To Zoom or not to Zoom


Zoom has been on a wild ride. As teachers scrambled to try to deliver instruction from there homes to student homes Zoom quickly became a favorite. It was easy, performed well, and had features that other services seemed to lack. Features like being able to mute students and for me a big one - breakout rooms. Now, these features weren't flawless as I mentioned in my last post but that's okay. Zoom wasn't designed to be a virtual classroom and has worked remarkably well given that it was designed as a tool for traditional business.

Soon though there was blowback.

Zoom has privacy issues.

Zoom is sharing your data with Facbook.

Zoom is insecure.

Zoombombing will destroy our kids.

And the love affair was over.

I quickly began noticing "Zoom shaming" on Twitter and Facbook. Public figures and even other teachers shaming teachers for wanting to continue with Zoom.

In NYC, the DOE quickly moved to ban the tool. Showing their usual level of respect for teachers, they announced this at the very end of the week and told them they had to figure out how to live without it by Monday morning. Oh, by the way, technically teachers are hourly employees. This came on top of them canceling spring break - a break that many teachers were counting on to both catch their breath and also to figure out this brave new world, after all they were given pretty much zero lead time and zero training and have been doing all this under the gun and yet still have done a yeoman's job of caring for their students.

But I digress. I don't really want to talk about the DOE and our government's shortcomings here. I want to specifically address Zoom.

Let's talk about the data sharing. Is that an issue? Sure. I don't know the extend of the data that they were sharing but users should have control over their data and information. Forget about regulations, just in terms of right and wrong this should all be transparent and teachers, students, and parents should be able to opt in or out and there should be no downside to opting out. What gets me though is that the DOE is all of a sudden concerned about student data!!! When did that happen. Seems hypocritical that now this is an issue as opposed to, well, sharing data with the college board, charter schools, and who knows how many other private entities.

Next up, zoombombing and the like. It seems that if you follow best practices - having students use names and using a conference password and waiting fooms that's taken care of.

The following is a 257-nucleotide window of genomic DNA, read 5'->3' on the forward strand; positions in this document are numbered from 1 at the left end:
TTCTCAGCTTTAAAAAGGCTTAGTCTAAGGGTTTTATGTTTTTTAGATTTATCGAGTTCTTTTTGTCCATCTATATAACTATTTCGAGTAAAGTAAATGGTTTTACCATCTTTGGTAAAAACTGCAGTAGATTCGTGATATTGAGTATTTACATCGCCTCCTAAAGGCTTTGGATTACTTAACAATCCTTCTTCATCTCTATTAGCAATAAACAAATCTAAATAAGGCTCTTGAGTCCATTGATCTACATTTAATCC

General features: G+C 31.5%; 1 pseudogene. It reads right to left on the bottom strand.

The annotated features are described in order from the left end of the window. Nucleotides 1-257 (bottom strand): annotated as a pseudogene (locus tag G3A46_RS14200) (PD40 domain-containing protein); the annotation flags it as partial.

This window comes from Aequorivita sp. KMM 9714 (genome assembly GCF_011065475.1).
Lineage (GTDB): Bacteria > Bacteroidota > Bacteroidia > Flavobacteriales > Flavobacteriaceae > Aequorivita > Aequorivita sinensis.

Security? I keep hearing about Zoom's lack of encryption. I'm not an encryption expert but there is still transport level end to end encryption. It's just that Zoom isn't encrypting data at the endpoints. From what I understand this could still leave a conference open to man in the middle attacks but I'm really not sure how great the risk is. What I do know is I keep seeing posts and tweets by people who I'm fairly sure no next to nothing about either encryption or network security spouting off as experts.

The bottom line is that most teachers are going well above and beyond to do the best they can for their students. I'll also say that the DOE and politicians care for students as a whole but teachers care for them as individuals and that's important to remember. Teaching is already incredibly hard. Teaching a single class doesn't just involve standing and teaching for 40 minutes. It involves planning, then teaching, then reflecting. A synchronous tool like Zoom best approximates this. It might not be the best way to do things remotely but it's a quick way to connect with your students and to give them something both in terms of content and normalcy while figuring out how to do it better (hence the importance of that now erased spring break). If a teacher has to go async or only do chatting async they still have to do all the planning and reflecting but also might have to make videos without the benefit of feedback, copious handouts or who knows what. Maybe Zoom isn't the best tool but for many teachers it's the best tool for right now.

Teachers should be given access to all manner of tools and be trusted to make the appropriate decision given the circumstances. Does Zoom have issues? Sure. Might it violate policy or regulation? Sure but these are not normal circumstances.

When I was rounding up strays on 9/11, fleeing from Stuy as the towers fell, ultimately taking them to my apartment in Chelsea only to later deliver them home I'm sure I violated any number of DOE regulations. In the days and weeks that followed I'm sure I violated more as I attempted to work to connect students and families together and then to deliver the best instruction I could under trying circumstances. You know what - I bet those students and their parents didn't care that I violated any policies. Years later I heard from parents - parents of kids that I didn't even teach thanking me for what I did for them and their children. When you're in a crisis it's about the kids not about regulations. If Zoom is the best tool right now for a teacher and their kids, let them use Zoom. If there are issues, fix the issues or transition to something else but only by giving them the time so that the students aren't hurt by the process.

Trust teachers to do the right thing. A former teacher, friend and mentor of mine, Herb Greenhut once said that it was easy to solve the education problem: "Hire great teachers and get the F out of the way." We've got a lot of great teachers. The system should support them but if they aren't going to do that, at least "get the F out of the way."